- $712,488 in personal air travel
- $630,630 in security
- $23,077 in vacation cash-out
- $17,400 contribution to his 401(k)
- $2,964 in life insurance premiums
The real gravy, however, came in the form of an $82 million stock award. It hasn’t vested yet, but don’t worry — Cook has some cash on the side to spend while he waits. His official 2021 pay doesn’t include the $754 million in shares from a previous stock award that vested in August.
Peter Rawlinson: Lucid Motors
- Total compensation: $556 million
If you’re curious about where the state of the automotive industry is headed, consider that Peter Rawlinson is the third EV executive in the top four on this list. Rawlinson is the CEO and CTO of Lucid, but he cut his teeth at Tesla as the chief engineer of the Model S.
After leaving Musk and company, Rawlinson was instrumental in designing the $169,000 Lucid Air, a game-changing EV that justifies its price tag with faster charging, indulgent luxury, two-second 0-60 acceleration and a battery range of more than 500 miles.
Peter Rawlinson’s Salary and Perks
The biggest perk in Peter Rawlinson’s pay package is that he was able to collect half of it. According to Lucid’s SEC filing, the company valued his total compensation at $566 million, one of the biggest CEO pay packages of 2021.
The award included 13.8 million time-based shares issued in March 2021, which began vesting over four years starting at the end of 2021. The package also included 16 million performance-based stock units.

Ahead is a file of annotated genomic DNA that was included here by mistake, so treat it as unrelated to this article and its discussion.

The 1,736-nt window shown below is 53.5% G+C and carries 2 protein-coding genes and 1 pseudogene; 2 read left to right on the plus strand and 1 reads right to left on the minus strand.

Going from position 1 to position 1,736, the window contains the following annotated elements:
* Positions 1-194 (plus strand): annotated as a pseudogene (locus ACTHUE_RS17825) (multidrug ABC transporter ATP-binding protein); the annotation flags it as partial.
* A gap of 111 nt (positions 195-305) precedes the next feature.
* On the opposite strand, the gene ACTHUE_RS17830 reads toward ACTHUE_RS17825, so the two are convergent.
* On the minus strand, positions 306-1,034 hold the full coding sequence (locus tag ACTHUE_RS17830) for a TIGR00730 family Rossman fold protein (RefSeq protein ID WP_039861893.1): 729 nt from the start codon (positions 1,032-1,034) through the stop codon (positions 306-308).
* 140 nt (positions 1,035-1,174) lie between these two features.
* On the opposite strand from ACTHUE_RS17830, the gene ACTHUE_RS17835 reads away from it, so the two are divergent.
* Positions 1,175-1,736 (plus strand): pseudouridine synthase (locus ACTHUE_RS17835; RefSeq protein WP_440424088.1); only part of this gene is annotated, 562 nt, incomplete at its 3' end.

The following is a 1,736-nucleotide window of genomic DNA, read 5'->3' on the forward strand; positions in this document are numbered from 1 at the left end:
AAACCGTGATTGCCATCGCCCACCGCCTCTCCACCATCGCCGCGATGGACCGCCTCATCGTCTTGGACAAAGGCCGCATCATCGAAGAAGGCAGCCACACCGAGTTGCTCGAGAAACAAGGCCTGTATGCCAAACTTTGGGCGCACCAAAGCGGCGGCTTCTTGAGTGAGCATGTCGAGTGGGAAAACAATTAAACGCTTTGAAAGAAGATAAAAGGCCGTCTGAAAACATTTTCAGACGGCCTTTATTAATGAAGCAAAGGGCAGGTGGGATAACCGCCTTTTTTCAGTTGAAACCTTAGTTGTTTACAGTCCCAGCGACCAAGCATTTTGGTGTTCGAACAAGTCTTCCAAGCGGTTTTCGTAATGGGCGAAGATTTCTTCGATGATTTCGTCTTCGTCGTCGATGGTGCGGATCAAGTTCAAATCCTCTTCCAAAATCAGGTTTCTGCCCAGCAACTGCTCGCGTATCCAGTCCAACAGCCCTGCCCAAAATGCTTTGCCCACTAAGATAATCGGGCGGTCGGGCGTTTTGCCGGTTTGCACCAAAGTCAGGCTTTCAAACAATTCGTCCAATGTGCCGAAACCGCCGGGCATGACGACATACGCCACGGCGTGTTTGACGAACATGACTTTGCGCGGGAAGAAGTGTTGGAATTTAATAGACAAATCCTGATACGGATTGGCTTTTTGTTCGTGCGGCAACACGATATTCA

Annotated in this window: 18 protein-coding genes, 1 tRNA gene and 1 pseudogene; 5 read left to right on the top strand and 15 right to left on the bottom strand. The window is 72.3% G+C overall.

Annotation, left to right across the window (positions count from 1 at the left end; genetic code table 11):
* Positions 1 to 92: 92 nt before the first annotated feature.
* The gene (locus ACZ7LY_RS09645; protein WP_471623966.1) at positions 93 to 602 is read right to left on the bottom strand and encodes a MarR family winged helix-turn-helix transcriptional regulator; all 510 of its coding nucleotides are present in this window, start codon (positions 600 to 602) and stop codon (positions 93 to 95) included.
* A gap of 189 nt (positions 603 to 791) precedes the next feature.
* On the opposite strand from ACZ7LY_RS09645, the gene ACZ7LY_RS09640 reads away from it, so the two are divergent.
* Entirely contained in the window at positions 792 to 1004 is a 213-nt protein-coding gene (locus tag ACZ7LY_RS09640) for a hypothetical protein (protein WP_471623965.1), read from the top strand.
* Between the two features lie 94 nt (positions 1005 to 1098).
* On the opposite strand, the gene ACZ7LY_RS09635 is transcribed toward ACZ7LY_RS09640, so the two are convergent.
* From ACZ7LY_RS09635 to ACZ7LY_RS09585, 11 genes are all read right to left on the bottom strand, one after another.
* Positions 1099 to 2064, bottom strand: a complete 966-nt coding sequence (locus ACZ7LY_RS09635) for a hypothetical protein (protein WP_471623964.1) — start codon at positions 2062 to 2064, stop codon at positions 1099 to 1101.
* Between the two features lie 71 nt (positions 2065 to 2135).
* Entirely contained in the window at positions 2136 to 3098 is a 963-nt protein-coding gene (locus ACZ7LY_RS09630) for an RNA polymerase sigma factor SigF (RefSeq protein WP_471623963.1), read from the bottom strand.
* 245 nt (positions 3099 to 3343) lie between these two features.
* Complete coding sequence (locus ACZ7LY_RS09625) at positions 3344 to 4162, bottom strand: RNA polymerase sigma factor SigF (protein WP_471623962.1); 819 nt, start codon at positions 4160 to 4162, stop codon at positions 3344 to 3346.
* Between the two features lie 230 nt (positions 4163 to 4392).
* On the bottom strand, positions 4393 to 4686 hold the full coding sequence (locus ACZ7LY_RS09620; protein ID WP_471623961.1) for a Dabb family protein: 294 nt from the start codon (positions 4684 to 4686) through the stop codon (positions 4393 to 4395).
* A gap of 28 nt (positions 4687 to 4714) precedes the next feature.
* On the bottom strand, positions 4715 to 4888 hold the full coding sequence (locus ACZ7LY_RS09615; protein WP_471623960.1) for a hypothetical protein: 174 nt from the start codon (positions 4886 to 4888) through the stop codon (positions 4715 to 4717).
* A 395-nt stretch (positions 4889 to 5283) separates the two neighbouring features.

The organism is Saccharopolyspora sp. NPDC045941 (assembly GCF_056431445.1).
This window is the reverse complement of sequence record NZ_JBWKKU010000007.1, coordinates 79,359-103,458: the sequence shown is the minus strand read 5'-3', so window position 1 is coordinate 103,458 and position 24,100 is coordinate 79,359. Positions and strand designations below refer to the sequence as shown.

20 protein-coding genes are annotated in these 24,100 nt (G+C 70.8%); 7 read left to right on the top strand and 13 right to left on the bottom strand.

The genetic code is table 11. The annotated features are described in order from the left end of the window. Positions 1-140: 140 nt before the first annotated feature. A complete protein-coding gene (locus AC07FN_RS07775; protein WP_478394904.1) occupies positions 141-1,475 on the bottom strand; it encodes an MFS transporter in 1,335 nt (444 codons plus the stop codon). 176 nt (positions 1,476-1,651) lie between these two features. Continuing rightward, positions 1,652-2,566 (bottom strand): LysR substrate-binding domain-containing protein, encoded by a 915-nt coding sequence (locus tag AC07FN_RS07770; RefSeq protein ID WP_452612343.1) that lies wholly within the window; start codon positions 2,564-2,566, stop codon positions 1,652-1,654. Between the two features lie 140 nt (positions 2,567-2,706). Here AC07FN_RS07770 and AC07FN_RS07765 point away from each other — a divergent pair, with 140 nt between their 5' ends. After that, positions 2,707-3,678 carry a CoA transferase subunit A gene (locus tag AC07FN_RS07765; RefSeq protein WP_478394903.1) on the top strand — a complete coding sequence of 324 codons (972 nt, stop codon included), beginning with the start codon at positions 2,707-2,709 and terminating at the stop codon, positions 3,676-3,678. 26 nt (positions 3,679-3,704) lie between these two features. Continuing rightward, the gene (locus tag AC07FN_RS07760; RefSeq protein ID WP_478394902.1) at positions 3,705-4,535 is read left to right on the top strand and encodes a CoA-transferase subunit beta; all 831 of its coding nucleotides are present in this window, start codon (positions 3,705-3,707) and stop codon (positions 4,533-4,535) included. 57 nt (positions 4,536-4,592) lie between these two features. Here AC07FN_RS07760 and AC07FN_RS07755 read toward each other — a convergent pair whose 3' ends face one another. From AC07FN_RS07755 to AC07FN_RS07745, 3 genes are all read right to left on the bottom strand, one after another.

Lucid stock peaked above $55 in November 2021 — enough for Rawlinson to hit four out of five performance tranches — but then cratered to $12.50 today. Despite the terrible losses, Rawlinson was able to collect $263 million thanks to a well-timed cash-out when he exercised his options during a short-lived surge in the company’s share price.
His base salary was $529,000. Rawlinson’s wily management of his pay package epitomizes the dilemma that corporations face when they issue gargantuan stock awards based on company performance and share price. Executives like Rawlinson can cash in on fleeting success, take the money and run just before the going gets tough.
Sue Nabi: Coty Inc.
- Total compensation: $283.79 million
According to Crain’s New York, Sue Nabi is one of the beauty industry’s biggest rock stars. The Algeria native was the president of Lanĉome and the CEO of a genderless vegan skin-care brand called Orveda. According to Bloomberg, she took over Coty during a time of crisis in 2020 and has since overseen a 117% share price increase.
Sue Nabi’s Salary and Perks
Sue Nabi’s 2021 salary was about $3.55 million and she got $42,500 in undisclosed perks. The real prize, however, was a $280 million stock award that Bloomberg called “perhaps the biggest CEO pay deal ever granted in the world of beauty.”
According to Crain’s New York, the award includes 30 million shares that were made payable over three years to entice her to stay. But it’s a flawed retention tool because she can cash out a prorated amount if she leaves before the three years are up.
The pay package makes her the highest-earning CEO of any New York-based firm.